The many pairs of tightly-hosed legs featured in full-length Renaissance portraits are certainly eye-catching. However, European portraiture was more than just showing off a nice pair of gams, it was about asserting your social status, attractiveness, and knowledge of social conventions; an endeavour which still concerns us today. Early Modern kings and courtiers alike were eager to control their public image, as illustrated by the cheat sheet of ideal qualities conveniently included at the back of Baldassare Castiglione’s The Book of the Courtier.
Our rundown of the Top 5 Early Modern Legs demonstrates what was considered courtly and comely during the 15th-17th centuries as embodied by five famous figures.
5. King Henry VIII (1491-1547)
The Book of the Courtier recommended that courtiers be athletic. Accordingly, this portrait of King Henry VIII, after a sketch by Hans Holbein the Younger, shows his majesty as a fit young king. He faces us squarely with a vast padded torso, calves with cannon-ball muscles, and a huge padded Codpiece.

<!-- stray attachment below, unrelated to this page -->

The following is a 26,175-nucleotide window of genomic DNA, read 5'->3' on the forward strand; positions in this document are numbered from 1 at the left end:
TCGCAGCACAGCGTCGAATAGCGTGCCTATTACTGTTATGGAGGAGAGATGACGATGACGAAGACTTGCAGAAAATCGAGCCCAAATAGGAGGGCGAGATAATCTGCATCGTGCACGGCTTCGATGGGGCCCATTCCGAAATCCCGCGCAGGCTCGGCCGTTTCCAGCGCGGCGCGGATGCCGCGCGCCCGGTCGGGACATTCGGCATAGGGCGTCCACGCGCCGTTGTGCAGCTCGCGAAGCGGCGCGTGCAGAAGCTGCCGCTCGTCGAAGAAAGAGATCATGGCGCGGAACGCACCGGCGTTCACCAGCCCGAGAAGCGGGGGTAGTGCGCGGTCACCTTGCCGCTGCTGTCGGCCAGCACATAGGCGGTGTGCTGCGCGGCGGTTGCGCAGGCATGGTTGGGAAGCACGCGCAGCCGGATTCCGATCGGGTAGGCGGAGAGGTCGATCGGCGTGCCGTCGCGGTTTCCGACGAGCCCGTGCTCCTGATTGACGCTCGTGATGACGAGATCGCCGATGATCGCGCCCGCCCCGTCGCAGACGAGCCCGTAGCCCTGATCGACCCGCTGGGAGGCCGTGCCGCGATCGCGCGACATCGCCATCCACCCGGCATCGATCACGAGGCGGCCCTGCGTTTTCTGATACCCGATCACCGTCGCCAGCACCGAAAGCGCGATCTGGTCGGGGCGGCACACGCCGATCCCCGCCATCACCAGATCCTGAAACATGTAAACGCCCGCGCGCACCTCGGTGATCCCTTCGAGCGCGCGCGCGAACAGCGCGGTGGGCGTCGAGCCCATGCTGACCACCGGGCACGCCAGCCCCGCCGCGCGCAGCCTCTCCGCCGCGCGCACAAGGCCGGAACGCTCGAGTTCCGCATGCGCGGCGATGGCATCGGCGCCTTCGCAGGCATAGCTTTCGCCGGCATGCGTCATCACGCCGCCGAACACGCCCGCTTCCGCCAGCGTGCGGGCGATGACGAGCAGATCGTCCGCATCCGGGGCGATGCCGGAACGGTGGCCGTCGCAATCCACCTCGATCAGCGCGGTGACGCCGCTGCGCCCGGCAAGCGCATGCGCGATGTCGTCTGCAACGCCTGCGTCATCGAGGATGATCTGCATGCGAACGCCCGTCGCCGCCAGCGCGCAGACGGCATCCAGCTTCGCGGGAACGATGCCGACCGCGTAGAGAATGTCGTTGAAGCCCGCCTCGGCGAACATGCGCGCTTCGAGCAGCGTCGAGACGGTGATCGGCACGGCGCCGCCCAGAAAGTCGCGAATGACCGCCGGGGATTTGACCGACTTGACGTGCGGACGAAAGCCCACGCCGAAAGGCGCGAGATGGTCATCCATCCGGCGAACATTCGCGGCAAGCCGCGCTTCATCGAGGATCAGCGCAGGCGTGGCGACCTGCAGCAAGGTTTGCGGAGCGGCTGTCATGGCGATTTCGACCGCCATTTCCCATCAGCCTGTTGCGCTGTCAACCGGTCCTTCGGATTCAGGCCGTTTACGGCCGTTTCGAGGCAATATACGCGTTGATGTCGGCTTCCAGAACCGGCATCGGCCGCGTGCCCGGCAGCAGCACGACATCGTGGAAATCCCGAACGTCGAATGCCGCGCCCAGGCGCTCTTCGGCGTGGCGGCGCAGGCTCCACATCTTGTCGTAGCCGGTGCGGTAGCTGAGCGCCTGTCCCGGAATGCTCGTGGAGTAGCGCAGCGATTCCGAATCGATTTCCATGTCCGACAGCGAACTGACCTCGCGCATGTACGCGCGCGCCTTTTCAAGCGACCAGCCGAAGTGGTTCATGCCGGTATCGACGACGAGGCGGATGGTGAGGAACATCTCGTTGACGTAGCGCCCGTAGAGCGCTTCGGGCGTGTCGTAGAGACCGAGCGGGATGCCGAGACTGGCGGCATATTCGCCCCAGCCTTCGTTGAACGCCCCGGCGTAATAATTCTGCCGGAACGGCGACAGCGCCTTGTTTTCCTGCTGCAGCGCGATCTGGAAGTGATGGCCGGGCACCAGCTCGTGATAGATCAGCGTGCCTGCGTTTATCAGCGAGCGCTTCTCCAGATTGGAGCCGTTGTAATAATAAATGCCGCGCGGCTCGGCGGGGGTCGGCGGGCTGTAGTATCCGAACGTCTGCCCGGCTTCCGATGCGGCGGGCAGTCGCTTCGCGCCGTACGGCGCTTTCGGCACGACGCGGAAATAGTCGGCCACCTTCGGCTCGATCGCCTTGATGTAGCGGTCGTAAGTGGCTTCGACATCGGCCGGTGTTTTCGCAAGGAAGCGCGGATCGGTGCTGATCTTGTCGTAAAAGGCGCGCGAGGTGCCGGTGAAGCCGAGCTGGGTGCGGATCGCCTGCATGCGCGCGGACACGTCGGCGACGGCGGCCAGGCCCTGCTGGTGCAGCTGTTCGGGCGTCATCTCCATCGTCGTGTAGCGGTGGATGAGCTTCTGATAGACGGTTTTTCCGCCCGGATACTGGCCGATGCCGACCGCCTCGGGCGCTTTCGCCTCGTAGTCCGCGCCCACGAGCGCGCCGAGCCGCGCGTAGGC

At this point, however, Henry VIII was already middle-aged and nursing the health problems that would cause him to suffer in later life. Which just goes to show, even if you weren’t the ideal virile young monarch, you had to make sure you represented yourself as one.
Holbein’s original sketch is on display at the National Portrait Gallery.
Robert Devereux, 2nd Earl of Essex (1565-1601)
Young Man Amongst Roses by Nicholas Hilliard is believed to represent Robert Devereux, a favourite of Queen Elizabeth I. The men of Elizabeth I’s court elided the qualities of loyalty and courtly love by entering a pseudo-romantic courtship with their female monarch.
This miniature shows a suitably dedicated melancholy lover: he is tastefully dressed in Elizabeth I’s colours and arranges his long, shapely legs with apparent effortless, romantic grace. This ideal and necessary quality of studied carelessness was, in The Book of the Courtier, called ‘sprezzatura’ (sprightliness). Devereux, however, eventually departed from any courtly ideals by leading an uprising against Elizabeth I, and was executed for treason.
Young Man Amongst Roses is on display at the V&A.
Images courtesy of the National Portrait Gallery and the V&A